Bug #46325 Fulltext search engine does not find matches with a small number of rows.
Submitted: 21 Jul 2009 17:32 Modified: 21 Jul 2009 18:44
Reporter: Tom Kleinpeter Email Updates:
Status: Not a Bug Impact on me:
Category:MySQL Server: FULLTEXT search Severity:S2 (Serious)
Version:5.1.34 OS:Any
Assigned to: CPU Architecture:Any
Tags: full-text

[21 Jul 2009 17:32] Tom Kleinpeter
I was trying to build a set of unit tests for my system.  The first step was to delete all the rows from my test table, insert a single row, and make sure that the fulltext search engine finds it.  This does not work.  

How to repeat:
Set up the table:

create table temp (str text, fulltext str (str));
insert temp (str) values ('aaaa bbbb cccc'), ('bbbb cccc dddd' );

This should work, but it finds 0 rows:
mysql> select * from temp where match (str) against ('aaaa bbbb cccc');
Empty set (0.00 sec)

Now add one more row:
insert temp (str) values ('cccc dddd eeee');

And now the select works as expected:
mysql> select * from temp where match (str) against ('aaaa bbbb cccc');
| str            |
| aaaa bbbb cccc | 
1 row in set (0.00 sec)

Suggested fix:
Make the search work, no matter how many rows are in the table.  This is crazy that my unit tests will need to fill the table in with a bunch of random values before the index works as expected.
[21 Jul 2009 18:10] Valeriy Kravchuk
Please, check the manual, http://dev.mysql.com/doc/refman/5.1/en/fulltext-search.html:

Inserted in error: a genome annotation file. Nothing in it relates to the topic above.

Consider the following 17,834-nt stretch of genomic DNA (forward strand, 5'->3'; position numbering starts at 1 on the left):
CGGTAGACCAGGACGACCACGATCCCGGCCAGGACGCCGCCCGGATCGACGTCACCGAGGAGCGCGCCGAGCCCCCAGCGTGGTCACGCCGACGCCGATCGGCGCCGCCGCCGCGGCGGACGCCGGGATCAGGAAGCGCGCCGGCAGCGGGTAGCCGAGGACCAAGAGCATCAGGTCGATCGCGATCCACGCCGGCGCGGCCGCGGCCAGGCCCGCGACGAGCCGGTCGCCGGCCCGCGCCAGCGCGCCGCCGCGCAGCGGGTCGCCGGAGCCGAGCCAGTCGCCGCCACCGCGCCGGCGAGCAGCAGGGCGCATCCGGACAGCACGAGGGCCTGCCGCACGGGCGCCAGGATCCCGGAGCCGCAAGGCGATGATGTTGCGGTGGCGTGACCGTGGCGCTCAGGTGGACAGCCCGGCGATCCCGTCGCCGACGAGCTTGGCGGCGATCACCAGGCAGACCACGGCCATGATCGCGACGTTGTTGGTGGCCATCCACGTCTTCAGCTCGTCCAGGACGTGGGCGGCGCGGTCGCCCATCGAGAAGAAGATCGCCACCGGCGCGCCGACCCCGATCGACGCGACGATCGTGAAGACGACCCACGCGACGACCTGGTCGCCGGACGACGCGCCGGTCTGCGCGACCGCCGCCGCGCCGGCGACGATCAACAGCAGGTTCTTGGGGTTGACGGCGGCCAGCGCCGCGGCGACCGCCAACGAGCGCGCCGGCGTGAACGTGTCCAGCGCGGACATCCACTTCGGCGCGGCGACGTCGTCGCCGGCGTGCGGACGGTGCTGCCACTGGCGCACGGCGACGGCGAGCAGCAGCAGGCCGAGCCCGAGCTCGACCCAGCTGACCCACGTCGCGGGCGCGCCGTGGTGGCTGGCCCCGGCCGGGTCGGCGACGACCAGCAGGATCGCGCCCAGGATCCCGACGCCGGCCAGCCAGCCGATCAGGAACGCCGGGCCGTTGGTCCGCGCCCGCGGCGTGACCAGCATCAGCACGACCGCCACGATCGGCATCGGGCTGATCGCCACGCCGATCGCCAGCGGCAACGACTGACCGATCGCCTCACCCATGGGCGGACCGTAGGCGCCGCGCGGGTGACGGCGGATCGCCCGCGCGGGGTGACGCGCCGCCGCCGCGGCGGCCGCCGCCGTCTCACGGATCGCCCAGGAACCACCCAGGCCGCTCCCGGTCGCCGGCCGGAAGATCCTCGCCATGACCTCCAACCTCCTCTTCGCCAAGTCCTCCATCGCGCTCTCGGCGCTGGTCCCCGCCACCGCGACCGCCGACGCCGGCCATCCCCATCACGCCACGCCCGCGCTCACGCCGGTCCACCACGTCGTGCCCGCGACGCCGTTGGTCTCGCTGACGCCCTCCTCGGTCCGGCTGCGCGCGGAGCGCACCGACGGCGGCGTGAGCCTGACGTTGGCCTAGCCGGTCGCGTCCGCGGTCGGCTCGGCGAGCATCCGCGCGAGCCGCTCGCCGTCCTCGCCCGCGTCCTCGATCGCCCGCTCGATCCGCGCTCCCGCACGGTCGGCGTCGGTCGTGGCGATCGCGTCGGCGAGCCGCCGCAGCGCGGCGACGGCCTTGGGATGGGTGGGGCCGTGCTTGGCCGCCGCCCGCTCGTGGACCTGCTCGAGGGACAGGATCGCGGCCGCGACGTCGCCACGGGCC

"A natural language search interprets the search string as a phrase in natural human language (a phrase in free text). There are no special operators. The stopword list applies. In addition, words that are present in 50% or more of the rows are considered common and do not match. Full-text searches are natural language searches if the IN NATURAL LANGUAGE MODE modifier is given or if no modifier is given."

With only 2 rows in table whatever word you search for is either not present in any row or is present in 50% or more of rows, hence the result. I'd say this is not a bug. Just use at least 3 rows in your unit tests.
[21 Jul 2009 18:17] Tom Kleinpeter
I agree that this is conforming to the letter of the law, but does it make sense?  The 50% limitation is to restrict words that are present in "too many" rows.  The idea that word is present in only a single row, but is being filtered because it is present in "too many" rows doesn't seem right.  

Obviously, I will have to fix my unit tests, because it would take months to get a fix for this.  But for this number of rows, this is a bad rule.  It makes it hard for developers.  It makes unit tests more complicated than they should be.  It will waste developer's time and make them think your product is flaky, which is not the perception you want.
[21 Jul 2009 18:36] Valeriy Kravchuk
Maybe you should just use IN BOOLEAN MODE (or just LIKE?) for cases like this:

mysql>  select * from temp where match (str) against ('+aaaa+bbbb+cccc' in boolean mode);
| str            |
| aaaa bbbb cccc | 
1 row in set (0.00 sec)

Check http://dev.mysql.com/doc/refman/5.1/en/fulltext-boolean.html, please.

And surely, even if we will prove and agree that current behavior of natural language search in MySQL is NOT something that is beneficial for the majority of users, request to change it will not be satisfied really soon, taking clear documentation and possible workarounds into account.
[21 Jul 2009 18:44] Tom Kleinpeter
Unfortunately, I can't use boolean mode -- I need to find rows that might not contain every word I'm searching for.  

I've worked around this in my unit tests, but if you want make MySQL a more developer-friendly piece of software, you'll fix problems like this.